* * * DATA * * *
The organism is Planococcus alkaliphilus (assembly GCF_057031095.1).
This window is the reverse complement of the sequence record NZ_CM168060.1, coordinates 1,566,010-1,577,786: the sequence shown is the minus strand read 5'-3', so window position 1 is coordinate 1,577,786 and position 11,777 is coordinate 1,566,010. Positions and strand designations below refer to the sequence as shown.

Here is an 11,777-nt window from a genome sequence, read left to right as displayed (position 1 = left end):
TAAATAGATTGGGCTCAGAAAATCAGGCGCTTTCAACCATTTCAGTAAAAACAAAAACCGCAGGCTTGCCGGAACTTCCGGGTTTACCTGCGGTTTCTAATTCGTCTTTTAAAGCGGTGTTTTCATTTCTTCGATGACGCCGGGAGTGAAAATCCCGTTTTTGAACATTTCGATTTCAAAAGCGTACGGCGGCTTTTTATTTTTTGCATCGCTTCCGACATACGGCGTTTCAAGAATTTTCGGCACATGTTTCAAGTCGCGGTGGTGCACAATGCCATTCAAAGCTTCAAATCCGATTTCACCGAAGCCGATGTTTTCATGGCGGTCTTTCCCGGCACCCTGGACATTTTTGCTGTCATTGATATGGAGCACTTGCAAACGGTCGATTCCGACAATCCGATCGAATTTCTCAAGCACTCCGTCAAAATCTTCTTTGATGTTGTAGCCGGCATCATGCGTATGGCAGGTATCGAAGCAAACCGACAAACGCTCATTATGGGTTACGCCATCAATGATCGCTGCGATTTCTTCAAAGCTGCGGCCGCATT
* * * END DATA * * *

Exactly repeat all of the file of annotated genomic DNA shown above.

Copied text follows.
The organism is Planococcus alkaliphilus (assembly GCF_057031095.1).
This window is the reverse complement of the sequence record NZ_CM168060.1, coordinates 1,566,010-1,577,786: the sequence shown is the minus strand read 5'-3', so window position 1 is coordinate 1,577,786 and position 11,777 is coordinate 1,566,010. Positions and strand designations below refer to the sequence as shown.

Here is an 11,777-nt window from a genome sequence, read left to right as displayed (position 1 = left end):
TAAATAGATTGGGCTCAGAAAATCAGGCGCTTTCAACCATTTCAGTAAAAACAAAAACCGCAGGCTTGCCGGAACTTCCGGGTTTACCTGCGGTTTCTAATTCGTCTTTTAAAGCGGTGTTTTCATTTCTTCGATGACGCCGGGAGTGAAAATCCCGTTTTTGAACATTTCGATTTCAAAAGCGTACGGCGGCTTTTTATTTTTTGCATCGCTTCCGACATACGGCGTTTCAAGAATTTTCGGCACATGTTTCAAGTCGCGGTGGTGCACAATGCCATTCAAAGCTTCAAATCCGATTTCACCGAAGCCGATGTTTTCATGGCGGTCTTTCCCGGCACCCTGGACATTTTTGCTGTCATTGATATGGAGCACTTGCAAACGGTCGATTCCGACAATCCGATCGAATTTCTCAAGCACTCCGTCAAAATCTTCTTTGATGTTGTAGCCGGCATCATGCGTATGGCAGGTATCGAAGCAAACCGACAAACGCTCATTATGGGTTACGCCATCAATGATCGCTGCGATTTCTTCAAAGCTGCGGCCGCATT